The message to the US from Latin America is simple: Practice what you preach.

Mexican President Felipe Calderón says the legalization of marijuana for recreational use in two U.S. states limits that country’s ‘‘moral authority’’ to ask other nations to combat or restrict illegal drug trafficking.

Calderón says the legalization of marijuana in Washington and Colorado represents a fundamental change that requires the rethinking of public policy in the entire Western Hemisphere.

Calderón spoke in an interview with the newspaper Milenio that was published Tuesday.

Calderón was joined on Monday by leaders of Belize, Honduras and Costa Rica in calling for the Organization of American States to study the impact of the new laws and saying the United Nations’ General Assembly should hold a special session on the prohibition of drugs by 2015 at the latest.

The president will end his term in office on December 1st. Calderón has been one of the most vocal opponents of the legalization or decriminalization of drugs as an alternative to fighting the war on drugs head on, since he began the offensive against the drug cartels in 2006, which has no entirely stopped violence that has left thousands dead.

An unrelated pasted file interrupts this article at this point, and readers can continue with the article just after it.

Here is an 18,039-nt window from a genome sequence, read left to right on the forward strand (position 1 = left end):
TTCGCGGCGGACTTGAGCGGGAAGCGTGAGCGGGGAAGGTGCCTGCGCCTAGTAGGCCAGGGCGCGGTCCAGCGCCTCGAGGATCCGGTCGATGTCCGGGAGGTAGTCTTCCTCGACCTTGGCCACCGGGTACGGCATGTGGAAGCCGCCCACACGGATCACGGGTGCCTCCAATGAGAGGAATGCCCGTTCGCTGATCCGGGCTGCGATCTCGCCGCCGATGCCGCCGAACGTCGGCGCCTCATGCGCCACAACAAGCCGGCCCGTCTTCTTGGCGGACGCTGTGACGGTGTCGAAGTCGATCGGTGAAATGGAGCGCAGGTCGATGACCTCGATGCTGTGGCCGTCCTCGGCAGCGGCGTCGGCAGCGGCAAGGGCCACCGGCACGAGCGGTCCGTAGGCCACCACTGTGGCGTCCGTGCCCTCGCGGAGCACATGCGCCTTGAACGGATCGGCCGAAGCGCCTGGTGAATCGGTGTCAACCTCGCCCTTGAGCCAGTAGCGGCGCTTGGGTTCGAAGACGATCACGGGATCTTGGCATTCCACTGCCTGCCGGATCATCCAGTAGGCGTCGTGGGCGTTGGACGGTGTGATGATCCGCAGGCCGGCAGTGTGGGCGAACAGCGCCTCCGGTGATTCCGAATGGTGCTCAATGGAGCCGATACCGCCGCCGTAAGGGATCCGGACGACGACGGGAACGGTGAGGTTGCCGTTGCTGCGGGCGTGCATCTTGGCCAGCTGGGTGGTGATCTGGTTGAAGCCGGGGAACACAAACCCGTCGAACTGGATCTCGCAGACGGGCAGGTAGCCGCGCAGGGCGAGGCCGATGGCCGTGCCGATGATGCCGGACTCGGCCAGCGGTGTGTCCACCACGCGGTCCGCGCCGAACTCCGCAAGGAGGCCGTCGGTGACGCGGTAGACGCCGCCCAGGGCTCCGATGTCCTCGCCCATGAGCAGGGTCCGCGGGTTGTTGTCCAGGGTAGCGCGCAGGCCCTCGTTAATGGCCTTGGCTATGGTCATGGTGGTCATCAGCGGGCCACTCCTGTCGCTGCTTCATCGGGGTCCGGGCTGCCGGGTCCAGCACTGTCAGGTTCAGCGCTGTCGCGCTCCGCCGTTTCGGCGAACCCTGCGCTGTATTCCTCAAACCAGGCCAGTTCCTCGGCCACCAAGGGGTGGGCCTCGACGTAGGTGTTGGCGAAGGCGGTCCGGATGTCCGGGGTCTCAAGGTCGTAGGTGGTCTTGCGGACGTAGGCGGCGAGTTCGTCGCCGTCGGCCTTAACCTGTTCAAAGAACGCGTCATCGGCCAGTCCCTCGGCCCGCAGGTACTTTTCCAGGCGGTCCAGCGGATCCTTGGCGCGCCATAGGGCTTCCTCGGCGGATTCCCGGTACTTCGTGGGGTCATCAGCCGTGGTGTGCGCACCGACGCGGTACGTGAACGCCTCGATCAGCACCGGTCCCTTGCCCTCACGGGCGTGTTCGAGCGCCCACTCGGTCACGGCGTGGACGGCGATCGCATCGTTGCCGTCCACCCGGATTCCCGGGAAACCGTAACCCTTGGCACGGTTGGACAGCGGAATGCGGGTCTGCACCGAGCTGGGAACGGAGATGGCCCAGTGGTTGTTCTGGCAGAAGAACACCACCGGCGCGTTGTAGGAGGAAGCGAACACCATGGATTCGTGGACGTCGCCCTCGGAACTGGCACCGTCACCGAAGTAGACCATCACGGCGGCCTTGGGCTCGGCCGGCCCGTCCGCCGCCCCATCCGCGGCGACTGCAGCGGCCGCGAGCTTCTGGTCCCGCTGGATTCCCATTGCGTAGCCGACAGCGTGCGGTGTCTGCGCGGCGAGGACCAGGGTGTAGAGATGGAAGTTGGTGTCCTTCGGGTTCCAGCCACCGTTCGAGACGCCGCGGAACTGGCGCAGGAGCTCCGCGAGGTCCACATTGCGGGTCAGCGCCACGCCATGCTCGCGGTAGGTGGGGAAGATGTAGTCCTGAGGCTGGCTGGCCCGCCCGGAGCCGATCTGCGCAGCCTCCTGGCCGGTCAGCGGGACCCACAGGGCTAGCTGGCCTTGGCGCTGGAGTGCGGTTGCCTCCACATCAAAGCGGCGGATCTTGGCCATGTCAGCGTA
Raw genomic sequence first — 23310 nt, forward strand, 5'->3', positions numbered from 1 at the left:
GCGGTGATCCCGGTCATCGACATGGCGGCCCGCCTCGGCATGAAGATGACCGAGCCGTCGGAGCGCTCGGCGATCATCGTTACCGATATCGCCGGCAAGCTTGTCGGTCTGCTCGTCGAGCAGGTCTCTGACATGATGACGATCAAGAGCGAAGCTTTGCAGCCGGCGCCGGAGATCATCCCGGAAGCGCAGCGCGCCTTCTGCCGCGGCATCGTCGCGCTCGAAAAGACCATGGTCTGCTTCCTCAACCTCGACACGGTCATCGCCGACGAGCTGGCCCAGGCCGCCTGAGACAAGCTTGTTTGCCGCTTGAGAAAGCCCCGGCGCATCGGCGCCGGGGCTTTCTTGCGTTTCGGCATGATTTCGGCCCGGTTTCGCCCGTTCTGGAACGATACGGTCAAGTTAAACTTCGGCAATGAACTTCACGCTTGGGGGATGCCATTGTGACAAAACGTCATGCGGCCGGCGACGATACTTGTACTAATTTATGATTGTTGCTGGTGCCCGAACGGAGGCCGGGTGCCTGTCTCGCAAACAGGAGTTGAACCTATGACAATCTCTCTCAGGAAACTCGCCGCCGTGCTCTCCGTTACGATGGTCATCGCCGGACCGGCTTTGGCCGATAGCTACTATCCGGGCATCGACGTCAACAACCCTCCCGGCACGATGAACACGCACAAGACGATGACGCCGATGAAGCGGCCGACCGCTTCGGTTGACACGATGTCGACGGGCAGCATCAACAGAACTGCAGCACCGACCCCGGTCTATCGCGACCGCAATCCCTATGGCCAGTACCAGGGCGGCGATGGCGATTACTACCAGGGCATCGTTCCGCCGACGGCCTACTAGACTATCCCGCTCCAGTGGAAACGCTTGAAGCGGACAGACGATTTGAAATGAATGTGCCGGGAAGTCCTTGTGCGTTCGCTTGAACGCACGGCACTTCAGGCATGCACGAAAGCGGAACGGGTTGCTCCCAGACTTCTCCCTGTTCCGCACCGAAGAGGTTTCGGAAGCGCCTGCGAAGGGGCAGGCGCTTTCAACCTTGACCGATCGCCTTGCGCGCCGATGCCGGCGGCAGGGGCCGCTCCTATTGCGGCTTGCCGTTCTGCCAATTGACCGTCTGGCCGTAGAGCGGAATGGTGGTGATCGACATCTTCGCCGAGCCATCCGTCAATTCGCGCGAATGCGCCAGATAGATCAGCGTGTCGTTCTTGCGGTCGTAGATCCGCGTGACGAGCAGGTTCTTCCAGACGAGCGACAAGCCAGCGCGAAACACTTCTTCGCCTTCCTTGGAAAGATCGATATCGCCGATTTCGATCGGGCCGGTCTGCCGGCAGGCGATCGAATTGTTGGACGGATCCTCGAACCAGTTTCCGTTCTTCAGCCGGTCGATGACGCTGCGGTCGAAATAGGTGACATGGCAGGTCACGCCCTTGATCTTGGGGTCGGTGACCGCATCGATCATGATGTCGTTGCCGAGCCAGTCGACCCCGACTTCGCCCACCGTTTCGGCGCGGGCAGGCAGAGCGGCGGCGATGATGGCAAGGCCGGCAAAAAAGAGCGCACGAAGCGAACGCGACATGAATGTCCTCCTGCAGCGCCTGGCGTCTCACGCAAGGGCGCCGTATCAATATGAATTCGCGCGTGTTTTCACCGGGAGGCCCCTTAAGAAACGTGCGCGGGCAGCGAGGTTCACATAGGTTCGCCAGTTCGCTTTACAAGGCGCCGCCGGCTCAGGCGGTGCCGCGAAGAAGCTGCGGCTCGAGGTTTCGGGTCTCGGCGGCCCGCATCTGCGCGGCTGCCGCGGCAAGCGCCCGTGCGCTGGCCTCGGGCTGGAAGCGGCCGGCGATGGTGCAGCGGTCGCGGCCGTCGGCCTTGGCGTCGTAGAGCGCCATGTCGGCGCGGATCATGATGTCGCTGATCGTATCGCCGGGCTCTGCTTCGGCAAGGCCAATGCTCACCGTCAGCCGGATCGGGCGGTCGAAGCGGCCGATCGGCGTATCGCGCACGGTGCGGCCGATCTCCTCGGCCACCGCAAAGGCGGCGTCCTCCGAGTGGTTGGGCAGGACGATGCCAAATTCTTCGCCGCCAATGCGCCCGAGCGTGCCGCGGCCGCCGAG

However, in the last few months the president has said that countries should revisit their anti-drug policies. Calderón has remained vocal on the subject even making it a key theme of his last speech in front of the United Nations general assembly where he asked drug consumer nations to put more emphasis on fighting narco-trafficing or analyze other possible solutions as alternatives.

"Yes, its good that it continues to be prohibited at the federal level, and that is something the Americans will have to resolve," the president said to Milenioit. "It's important to shed light on themes that I think are historic change in politics."

Colorado and Washington OK'd the use of Marijuana use for recreational purposes on November 6, the same day President Barack Obama was re-elected president.

Obama has said the US has continued a collaborative relationship with Mexico in the fight against the spread of violence from drug cartels in Mexico and Central America.

Mexico insists the violence from cartels has increased largely because drug consumption and arms smuggled from the United States.

"Why do criminals kill so cruelly and with so much evil? Why do they take so many risks? Because they are that dumb, that violent, that savage? It's their ambition that then causes an increase in drug prices and demand from the consumer markets," the president said.

Mexican drug cartels are the principal providers of marijuana in the United States.

Reporting by the Associated Press.

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